Peripheral Nerve Anatomy of the Lower Extremity
ART Literature Review:
by Everett Johnson, DC, ART
Peripheral Nerve Anatomy of the Lower Extremity.
Peripheral nerve entrapment lesions are a common clinical disorder. Knowledge of the pathway and relationships of the peripheral nerves increases the effectiveness of treatment of these conditions by allowing the practitioner to be more precise with their treatments. The following includes the nerves of the lower extremity, their pathways, relationships and common entrapment sites.
Lateral femoral cutaneous nerve:
The nerve arises from the anterior rami of L2-L4 The nerve courses over the iliacus toward the ASIS as it emerges from the distal lateral aspect of the psoas major muscle. As the nerve reaches the ASIS it travels deep to the inguinal ligament, and pierces the fascia lata of the anterior thigh to take a position subcutaneously in the anterior and lateral aspects of the thigh. Entrapment of the nerve can occur as it passes deep to the inguinal ligament or where it pierces the fascia lata. Common presentation is burning, pain or tingling in the region of the anterolateral thigh that is worse when standing, walking or lying prone (hip extension).
The femoral nerve arises from the posterior divisions of the anterior rami of L2-L4 nerves. The location of the roots of the femoral nerve are within the matrix of the psoas major muscle. The nerve emerges from the distal and lateral aspect of the psoas and descends in a groove between the psoas and iliacus muscle as they form the iliopsoas. It travels deep to the inguinal ligament as it crosses from the trunk into the lower extremity, just lateral the the femoral artery in the femoral triangle. In the triangle the nerve divides into several branches. It has muscular branches to the muscles of the anterior thigh, and a terminal cutaneous branch, the saphenous nerve.
While the most common cause of femoral nerve neuropathy is diabetes, entrapment of the femoral nerve can occur at several sites along its pathway to the anterior thigh. Entrapment may occur inside the matrix of the psoas muscle or where it penetrates the muscles’ lateral border. The most common sites of entrapment occur below the inguinal ligament. This location does not provide adequate protection for the nerve and it is in close proximity to the femoral head, tendinous insertion of the vastus intermedius, tendon for the psoas and the hip joint capsule. Typically, if there is compression of the nerve in the inguinal region the patient may not present with hip flexion weakness, but may have sensory loss along the medial aspect of the leg, below the knee in the distribution of the saphenous nerve.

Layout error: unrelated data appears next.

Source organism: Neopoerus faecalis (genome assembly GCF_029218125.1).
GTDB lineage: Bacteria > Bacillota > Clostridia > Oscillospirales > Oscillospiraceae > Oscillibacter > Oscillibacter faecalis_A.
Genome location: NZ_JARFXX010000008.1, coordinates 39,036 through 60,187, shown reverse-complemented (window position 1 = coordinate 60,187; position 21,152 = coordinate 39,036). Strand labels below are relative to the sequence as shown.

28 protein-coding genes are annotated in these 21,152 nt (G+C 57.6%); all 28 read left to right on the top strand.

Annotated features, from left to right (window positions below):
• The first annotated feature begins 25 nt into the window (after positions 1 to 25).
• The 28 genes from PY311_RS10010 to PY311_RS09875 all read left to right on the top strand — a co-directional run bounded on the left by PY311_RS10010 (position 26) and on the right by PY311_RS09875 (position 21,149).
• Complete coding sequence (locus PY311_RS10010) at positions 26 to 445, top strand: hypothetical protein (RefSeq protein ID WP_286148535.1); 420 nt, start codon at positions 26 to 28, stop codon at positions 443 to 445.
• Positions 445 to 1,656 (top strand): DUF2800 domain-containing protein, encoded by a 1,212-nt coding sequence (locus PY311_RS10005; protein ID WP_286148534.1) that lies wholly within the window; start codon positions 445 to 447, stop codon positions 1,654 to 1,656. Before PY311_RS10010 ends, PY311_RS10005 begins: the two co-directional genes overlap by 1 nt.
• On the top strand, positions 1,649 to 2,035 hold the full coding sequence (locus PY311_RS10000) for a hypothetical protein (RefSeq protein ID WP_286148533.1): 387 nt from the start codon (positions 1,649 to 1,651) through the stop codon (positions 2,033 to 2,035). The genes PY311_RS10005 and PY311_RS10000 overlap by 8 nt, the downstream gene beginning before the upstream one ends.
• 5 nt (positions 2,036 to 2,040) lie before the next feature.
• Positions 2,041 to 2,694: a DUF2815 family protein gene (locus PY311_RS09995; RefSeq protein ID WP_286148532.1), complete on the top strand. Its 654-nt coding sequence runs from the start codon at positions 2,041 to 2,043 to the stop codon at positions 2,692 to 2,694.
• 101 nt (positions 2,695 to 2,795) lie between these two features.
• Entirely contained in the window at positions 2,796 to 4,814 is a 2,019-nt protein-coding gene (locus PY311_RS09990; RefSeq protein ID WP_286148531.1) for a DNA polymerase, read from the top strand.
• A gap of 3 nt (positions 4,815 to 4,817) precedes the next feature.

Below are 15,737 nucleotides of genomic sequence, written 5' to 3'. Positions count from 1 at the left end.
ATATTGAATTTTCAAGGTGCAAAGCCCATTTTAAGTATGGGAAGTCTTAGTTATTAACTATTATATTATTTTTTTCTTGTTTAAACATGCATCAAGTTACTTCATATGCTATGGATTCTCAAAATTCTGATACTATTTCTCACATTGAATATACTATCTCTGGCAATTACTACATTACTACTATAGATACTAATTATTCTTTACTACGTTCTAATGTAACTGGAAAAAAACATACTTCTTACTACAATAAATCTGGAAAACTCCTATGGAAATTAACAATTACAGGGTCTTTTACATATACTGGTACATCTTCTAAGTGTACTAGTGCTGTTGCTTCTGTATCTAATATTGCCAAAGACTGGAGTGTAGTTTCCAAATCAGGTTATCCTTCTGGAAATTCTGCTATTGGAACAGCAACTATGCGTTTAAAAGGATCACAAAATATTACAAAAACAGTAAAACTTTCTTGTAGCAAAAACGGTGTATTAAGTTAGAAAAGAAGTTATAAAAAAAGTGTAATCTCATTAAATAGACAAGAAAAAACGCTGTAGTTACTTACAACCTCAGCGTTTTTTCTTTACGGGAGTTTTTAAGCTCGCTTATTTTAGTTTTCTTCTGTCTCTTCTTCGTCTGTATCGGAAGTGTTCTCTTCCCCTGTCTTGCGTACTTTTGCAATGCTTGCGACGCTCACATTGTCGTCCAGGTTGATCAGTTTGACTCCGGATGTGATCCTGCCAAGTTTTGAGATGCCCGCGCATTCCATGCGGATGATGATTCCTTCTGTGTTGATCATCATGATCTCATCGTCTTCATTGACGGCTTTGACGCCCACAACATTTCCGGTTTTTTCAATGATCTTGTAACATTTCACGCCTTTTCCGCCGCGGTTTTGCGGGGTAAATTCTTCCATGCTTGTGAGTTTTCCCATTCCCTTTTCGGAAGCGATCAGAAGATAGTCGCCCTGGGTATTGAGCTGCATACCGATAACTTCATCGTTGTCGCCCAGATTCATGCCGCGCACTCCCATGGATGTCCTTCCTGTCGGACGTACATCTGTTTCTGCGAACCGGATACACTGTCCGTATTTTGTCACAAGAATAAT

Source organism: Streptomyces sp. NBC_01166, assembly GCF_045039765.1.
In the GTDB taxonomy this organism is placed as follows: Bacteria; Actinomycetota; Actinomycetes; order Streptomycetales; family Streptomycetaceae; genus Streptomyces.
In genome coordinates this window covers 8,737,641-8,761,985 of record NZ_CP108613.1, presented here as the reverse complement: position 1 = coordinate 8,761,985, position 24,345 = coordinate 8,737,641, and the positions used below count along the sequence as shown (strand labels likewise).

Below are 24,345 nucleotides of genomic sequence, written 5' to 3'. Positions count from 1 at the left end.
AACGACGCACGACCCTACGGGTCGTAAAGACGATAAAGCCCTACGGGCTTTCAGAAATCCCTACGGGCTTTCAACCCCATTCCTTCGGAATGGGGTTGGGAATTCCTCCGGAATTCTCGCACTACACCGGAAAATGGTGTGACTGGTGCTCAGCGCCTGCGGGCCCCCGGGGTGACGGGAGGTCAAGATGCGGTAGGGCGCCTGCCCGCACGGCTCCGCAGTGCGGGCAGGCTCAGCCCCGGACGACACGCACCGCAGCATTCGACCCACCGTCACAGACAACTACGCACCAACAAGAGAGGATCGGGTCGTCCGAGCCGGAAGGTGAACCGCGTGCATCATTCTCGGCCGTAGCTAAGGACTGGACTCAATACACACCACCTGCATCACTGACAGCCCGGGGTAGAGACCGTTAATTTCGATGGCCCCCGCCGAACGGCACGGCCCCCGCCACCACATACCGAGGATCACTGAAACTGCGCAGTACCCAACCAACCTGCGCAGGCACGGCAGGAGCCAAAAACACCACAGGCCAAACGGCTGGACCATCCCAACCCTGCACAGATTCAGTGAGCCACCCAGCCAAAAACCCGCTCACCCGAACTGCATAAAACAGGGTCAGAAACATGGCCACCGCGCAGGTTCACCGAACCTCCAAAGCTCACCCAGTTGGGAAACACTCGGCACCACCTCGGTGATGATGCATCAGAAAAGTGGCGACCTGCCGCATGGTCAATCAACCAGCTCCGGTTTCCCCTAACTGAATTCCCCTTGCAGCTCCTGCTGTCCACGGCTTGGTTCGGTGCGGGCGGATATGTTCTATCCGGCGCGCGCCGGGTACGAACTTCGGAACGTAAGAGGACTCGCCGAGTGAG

Symptoms of entrapment include pain in the inguinal area that is exacerbated by extension of the thigh and may be relieved somewhat by flexion and external rotation of the thigh. The patient may present with weakness of hip flexion or knee extension, and may complain of difficulty when walking or buckling of the knee.
The nerve is a terminal cutaneous branch of the femoral nerve, composed of fibers from L3 and L4 nerve roots. As the femoral nerve passes deep to the inguinal ligament, it begins to give off its branches. The saphenous nerve is one of these branches and traverses the femoral triangle in the anterior region of the thigh as it descends. It passes deep to the sartorius muscle as it enters the adductor canal on the medial aspect of the thigh. The saphenous nerve travels deep along the same pathway with the sartorius muscle, and pierces it, or just distal to it, as the two structures approach the knee joint. Distally the saphenous nerve is in a subcutaneous position as it descends the medial aspect of the leg with the great saphenous vein. It ends along the medial arch of the foot, supplying cutaneous innervation.
Entrapment of this nerve most commonly occurs around the knee joint. Typically the nerve pierces the fascia covering the adductor canal or the sartorius just before it gets to the knee, which is the most common area for entrapment to occur. The dynamic forces created by the muscles in this region cause continuous contraction and relaxation of the tissues that will impinge on the nerve.Entrapment of saphenous nerve may cause a deep ache in the thigh or medial knee, and cutaneous disturbances along the nerves pathway from the knee to the foot. This nerve is a pure sensory nerve, so no muscular weakness should be observed with it. If weakness is present suspect femoral nerve involvement, as it is the source of saphenous nerve.